Tankas chronicling brief destruction
Phone alarm warning
Tornadic winds imminent
Hail then fierce winds blow
Trees uprooted branches tossed
Destruction surrounds safe house
Tornado is here
Raging winds sweep through my yard
Hurls from one side to the next
Trees fall, house stands strong and safe
A few months after settling into our new home, an alert from my phone’s warning system jolted me into action—an approaching tornado in our vicinity. Working from home, I found myself alone with my dog, who had already begun whining before the phone started blaring.
Unfortunately, my dog has an aversion to stairs, making it impossible to reach the lowest level of the house (the basement) for shelter. So, we sought refuge together in a doorway on the ground floor, anxiously observing and listening as hail pelted the roof, gutters, and windows. With each passing moment, the wind grew fiercer, amplifying my dog’s unease.
Then, a sound emerged—a distant echo akin to a train rumbling through a tunnel. As it drew nearer, it intensified, overpowering all other noise. My ears popped, and I heard the shattering of branches and crashing of trees. I saw garden furniture being thrown across the yard and then magically returning to almost its original position.
In a matter of seconds, it was all over. Yet, those few moments were nothing short of awe-inspiring.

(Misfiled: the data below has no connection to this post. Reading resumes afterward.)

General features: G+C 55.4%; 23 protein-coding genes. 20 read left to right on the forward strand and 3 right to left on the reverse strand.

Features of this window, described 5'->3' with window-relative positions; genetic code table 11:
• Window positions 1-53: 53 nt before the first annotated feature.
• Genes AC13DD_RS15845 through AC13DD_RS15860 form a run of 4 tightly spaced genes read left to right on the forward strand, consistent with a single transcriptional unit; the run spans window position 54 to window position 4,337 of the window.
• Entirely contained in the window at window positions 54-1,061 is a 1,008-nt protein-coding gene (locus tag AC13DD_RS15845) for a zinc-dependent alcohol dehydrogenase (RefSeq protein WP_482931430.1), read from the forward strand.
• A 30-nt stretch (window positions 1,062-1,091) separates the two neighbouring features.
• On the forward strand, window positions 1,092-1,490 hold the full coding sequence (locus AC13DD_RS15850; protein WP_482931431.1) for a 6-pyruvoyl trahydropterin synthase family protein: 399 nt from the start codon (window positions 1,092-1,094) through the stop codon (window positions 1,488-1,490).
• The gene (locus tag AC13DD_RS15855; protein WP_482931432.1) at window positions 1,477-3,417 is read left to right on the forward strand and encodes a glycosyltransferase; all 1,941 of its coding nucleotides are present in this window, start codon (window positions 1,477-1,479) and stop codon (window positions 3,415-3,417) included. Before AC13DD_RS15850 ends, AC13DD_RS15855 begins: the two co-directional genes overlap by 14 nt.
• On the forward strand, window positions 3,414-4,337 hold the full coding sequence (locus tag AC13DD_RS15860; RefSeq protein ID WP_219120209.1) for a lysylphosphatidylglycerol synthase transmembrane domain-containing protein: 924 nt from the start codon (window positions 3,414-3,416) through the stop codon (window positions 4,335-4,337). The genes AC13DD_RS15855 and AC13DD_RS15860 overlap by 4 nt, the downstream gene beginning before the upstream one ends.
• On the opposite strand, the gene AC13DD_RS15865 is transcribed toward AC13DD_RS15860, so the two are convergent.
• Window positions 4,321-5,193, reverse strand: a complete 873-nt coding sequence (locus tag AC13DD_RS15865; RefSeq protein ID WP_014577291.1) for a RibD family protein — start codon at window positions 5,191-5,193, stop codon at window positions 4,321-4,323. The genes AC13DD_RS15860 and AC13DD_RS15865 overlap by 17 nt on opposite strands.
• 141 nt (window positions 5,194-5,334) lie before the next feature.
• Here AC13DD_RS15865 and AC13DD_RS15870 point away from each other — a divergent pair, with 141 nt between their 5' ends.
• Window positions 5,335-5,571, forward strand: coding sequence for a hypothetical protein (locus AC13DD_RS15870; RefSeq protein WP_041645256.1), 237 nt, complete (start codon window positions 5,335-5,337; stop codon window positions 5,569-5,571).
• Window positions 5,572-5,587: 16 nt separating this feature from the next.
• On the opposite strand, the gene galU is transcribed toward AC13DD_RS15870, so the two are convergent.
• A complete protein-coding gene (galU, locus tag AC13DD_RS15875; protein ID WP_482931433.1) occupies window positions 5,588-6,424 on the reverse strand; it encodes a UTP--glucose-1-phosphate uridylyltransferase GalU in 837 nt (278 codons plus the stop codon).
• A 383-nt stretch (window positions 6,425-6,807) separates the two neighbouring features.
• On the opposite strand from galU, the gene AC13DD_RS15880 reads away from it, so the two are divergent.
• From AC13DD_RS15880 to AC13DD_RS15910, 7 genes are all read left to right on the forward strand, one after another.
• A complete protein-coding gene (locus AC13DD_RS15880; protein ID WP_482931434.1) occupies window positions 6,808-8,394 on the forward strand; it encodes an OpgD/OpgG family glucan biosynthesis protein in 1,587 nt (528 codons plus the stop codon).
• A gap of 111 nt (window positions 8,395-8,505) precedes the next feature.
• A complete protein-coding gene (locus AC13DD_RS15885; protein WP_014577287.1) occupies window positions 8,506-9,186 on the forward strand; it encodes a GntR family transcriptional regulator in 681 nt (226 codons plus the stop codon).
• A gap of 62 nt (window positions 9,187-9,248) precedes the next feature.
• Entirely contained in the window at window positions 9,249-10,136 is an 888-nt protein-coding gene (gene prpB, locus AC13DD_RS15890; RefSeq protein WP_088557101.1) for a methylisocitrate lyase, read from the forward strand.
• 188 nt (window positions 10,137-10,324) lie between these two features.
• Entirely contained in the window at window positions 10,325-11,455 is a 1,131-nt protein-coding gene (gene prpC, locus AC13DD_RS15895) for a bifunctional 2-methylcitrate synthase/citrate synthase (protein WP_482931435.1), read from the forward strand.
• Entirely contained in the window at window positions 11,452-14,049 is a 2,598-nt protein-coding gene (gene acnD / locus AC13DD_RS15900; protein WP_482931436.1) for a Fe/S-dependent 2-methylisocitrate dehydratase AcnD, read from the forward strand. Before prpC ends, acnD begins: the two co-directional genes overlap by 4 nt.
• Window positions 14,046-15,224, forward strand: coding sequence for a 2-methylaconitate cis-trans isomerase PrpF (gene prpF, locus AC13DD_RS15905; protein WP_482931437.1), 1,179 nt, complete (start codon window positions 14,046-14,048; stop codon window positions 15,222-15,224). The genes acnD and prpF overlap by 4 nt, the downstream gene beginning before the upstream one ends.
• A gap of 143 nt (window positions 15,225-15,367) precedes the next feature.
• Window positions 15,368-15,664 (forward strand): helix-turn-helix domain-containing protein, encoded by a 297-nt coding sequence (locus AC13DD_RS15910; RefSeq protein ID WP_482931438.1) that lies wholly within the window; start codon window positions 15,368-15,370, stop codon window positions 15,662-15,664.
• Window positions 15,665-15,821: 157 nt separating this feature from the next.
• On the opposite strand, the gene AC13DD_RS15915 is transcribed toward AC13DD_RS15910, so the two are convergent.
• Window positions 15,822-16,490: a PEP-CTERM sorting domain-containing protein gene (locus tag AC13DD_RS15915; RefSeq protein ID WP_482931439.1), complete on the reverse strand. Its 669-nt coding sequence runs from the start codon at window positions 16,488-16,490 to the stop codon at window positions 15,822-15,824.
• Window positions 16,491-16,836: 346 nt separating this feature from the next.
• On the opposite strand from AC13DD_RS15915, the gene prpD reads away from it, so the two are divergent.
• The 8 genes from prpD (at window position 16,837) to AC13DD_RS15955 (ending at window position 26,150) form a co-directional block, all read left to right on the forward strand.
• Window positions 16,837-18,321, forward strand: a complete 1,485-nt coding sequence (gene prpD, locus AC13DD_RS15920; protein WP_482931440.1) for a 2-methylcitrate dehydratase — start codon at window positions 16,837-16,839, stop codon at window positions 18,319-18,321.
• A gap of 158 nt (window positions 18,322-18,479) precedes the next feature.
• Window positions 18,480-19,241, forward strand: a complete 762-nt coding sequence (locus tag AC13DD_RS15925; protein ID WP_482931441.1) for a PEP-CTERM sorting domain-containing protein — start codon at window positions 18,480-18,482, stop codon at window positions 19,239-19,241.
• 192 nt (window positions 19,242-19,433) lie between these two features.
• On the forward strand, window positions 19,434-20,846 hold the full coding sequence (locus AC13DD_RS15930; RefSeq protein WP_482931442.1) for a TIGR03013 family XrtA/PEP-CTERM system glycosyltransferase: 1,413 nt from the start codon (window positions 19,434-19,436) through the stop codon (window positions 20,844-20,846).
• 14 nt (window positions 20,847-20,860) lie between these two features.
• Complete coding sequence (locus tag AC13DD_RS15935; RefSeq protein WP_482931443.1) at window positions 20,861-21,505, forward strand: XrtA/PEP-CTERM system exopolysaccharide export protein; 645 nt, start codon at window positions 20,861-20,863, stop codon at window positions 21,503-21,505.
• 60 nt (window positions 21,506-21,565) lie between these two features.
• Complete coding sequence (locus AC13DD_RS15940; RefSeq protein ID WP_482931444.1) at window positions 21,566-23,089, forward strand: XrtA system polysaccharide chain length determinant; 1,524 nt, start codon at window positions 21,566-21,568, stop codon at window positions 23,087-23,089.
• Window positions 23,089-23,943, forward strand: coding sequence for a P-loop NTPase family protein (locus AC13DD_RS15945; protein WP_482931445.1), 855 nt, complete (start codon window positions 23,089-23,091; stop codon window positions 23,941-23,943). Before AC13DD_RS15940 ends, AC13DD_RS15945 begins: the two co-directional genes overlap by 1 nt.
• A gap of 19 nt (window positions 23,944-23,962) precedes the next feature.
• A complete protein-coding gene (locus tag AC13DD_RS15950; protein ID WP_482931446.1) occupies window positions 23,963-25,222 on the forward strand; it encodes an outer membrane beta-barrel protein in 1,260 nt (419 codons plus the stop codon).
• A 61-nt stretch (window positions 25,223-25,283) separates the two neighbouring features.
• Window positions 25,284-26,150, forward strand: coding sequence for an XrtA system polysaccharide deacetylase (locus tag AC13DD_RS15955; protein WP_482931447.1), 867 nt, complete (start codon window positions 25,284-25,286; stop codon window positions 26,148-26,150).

These two poems represent tanka, a classic type of Japanese poetry. Haiku and tanka are both classic Japanese poetry, but they contrast each other in terms of their length, structure, and content. Classic haiku consists of three lines and follows a 5-7-5 syllable pattern. In contrast, classic tanka consists of five lines and adheres to a 5-7-5-7-7 syllable pattern, totaling 31 syllables.
This tornado was only an EF0! Can you imagine the devastation an EF4 or EF5 would cause? I guess we don't have to imagine. Almost every year we see the evidence from news reports, on social media, and from those tornado hunters, who are in a different league.
The only damage our house sustained was to a downspout that looked like a giant hand had squeezed it. It's more likely that the ferocious winds flung a branch at it.
One last thing…
I am honored (and humbled) to have my poem, Riparian Resplendence, included in Written Tales Chapbook, Volume #10–Nature’s Embrace. This volume fromis filled with enchanting and thought-provoking poems and short stories. Paperback and Kindle copies of Written Tales Chapbook, Volume #10 are available at Amazon.
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